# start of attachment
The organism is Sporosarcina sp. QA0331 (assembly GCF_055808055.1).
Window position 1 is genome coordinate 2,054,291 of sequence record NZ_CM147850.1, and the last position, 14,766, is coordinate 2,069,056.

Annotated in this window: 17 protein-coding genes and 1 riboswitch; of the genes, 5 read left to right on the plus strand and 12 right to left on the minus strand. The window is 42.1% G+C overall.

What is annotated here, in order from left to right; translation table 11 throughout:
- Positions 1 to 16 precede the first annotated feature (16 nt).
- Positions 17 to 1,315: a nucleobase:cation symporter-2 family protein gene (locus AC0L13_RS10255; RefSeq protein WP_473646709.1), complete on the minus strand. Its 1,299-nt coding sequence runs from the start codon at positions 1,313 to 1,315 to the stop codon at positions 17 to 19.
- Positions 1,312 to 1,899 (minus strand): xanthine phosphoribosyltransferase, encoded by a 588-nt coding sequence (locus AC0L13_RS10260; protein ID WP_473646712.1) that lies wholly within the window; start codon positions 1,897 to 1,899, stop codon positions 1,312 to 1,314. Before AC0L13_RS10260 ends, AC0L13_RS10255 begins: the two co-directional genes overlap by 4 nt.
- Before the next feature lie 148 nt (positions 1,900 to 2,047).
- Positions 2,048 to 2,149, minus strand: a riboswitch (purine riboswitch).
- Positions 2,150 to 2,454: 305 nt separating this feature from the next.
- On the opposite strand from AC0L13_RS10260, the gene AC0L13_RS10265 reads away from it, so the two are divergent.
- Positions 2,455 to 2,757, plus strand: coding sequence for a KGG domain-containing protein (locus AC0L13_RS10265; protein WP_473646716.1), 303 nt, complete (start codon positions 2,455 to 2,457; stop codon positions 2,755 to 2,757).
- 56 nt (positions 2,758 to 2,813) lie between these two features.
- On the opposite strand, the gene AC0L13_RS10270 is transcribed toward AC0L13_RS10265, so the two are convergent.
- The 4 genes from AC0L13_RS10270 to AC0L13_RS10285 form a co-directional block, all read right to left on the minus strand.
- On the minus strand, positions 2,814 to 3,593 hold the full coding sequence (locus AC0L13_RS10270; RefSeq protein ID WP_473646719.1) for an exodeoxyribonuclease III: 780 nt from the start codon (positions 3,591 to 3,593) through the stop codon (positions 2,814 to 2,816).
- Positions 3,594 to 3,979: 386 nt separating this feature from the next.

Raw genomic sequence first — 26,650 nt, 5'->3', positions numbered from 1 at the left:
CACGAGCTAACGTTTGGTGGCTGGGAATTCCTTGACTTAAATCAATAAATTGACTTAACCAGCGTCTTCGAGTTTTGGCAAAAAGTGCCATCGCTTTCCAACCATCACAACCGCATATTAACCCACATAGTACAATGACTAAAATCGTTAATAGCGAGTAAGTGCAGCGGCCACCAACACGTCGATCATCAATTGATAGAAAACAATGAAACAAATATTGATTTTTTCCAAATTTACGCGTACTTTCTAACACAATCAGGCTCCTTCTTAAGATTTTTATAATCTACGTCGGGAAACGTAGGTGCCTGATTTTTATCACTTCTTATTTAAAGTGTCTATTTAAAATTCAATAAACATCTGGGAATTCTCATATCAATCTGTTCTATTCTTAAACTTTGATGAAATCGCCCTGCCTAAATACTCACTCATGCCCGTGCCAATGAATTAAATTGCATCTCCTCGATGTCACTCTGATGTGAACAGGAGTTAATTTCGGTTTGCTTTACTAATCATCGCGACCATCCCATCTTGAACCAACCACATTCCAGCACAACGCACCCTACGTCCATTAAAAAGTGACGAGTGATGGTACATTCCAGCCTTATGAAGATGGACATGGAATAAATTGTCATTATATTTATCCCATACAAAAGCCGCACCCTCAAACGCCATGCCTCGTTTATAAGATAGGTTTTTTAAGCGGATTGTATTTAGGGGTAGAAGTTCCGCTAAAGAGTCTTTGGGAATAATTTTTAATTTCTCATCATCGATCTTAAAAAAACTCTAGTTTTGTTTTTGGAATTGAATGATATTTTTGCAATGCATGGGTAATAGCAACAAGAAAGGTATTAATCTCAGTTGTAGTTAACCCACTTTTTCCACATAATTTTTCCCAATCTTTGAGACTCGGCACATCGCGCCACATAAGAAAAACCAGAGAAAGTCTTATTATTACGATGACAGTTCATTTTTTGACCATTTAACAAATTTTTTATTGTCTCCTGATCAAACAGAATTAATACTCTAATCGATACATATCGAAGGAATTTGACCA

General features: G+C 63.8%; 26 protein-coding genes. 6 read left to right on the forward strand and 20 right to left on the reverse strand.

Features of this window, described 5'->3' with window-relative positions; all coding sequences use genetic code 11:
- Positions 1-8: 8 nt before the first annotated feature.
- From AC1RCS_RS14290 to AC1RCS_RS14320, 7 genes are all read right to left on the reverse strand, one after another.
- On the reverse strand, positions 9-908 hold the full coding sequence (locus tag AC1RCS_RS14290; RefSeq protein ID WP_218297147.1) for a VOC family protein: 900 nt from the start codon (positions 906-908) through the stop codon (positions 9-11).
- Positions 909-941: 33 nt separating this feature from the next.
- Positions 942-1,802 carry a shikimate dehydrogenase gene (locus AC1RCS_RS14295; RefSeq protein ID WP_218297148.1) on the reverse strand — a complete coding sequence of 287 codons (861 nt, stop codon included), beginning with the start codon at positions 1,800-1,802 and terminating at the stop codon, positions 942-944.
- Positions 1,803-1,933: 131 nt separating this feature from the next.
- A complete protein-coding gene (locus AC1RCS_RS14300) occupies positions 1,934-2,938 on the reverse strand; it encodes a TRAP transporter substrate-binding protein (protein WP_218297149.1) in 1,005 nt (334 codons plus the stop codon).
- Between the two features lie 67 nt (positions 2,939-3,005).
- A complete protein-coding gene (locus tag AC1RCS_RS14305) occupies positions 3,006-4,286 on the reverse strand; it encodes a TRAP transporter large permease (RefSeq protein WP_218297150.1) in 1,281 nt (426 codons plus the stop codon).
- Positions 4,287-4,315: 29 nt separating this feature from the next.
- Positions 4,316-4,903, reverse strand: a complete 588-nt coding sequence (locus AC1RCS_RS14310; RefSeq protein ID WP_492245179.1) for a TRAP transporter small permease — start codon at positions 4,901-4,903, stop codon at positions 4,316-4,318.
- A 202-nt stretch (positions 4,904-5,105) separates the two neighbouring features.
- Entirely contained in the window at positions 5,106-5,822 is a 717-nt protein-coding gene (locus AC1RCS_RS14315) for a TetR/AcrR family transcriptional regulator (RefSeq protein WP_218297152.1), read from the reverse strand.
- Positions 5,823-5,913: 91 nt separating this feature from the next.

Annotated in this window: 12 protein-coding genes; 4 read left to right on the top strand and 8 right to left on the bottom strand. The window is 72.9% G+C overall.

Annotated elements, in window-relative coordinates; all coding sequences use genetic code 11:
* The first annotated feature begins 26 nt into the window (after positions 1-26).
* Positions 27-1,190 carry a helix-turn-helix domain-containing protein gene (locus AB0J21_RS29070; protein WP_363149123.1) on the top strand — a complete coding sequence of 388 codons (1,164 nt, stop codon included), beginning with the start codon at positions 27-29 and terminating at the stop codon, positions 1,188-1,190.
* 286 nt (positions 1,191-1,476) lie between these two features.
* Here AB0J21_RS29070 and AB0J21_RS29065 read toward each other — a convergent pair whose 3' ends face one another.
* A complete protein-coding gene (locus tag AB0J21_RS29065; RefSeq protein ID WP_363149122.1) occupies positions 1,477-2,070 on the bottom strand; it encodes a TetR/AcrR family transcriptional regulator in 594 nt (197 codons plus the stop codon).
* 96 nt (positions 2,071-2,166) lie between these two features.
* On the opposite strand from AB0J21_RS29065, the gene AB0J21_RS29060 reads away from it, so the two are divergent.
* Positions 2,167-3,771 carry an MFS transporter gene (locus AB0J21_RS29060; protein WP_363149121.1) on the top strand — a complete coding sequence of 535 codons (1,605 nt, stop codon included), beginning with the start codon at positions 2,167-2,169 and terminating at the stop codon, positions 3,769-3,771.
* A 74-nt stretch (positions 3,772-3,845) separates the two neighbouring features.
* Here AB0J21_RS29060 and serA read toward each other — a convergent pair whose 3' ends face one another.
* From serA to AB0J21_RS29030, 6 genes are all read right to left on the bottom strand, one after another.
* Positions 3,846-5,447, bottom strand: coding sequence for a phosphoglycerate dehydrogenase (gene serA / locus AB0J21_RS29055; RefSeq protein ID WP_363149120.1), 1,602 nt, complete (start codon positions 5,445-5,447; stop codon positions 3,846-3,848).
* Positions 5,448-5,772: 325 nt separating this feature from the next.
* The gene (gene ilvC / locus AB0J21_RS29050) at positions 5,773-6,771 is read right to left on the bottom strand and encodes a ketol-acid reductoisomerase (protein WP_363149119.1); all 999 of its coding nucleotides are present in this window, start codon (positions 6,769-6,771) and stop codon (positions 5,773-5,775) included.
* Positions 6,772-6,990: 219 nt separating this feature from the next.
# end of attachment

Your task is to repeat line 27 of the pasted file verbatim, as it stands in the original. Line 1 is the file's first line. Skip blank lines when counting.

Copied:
- Positions 1,803-1,933: 131 nt separating this feature from the next.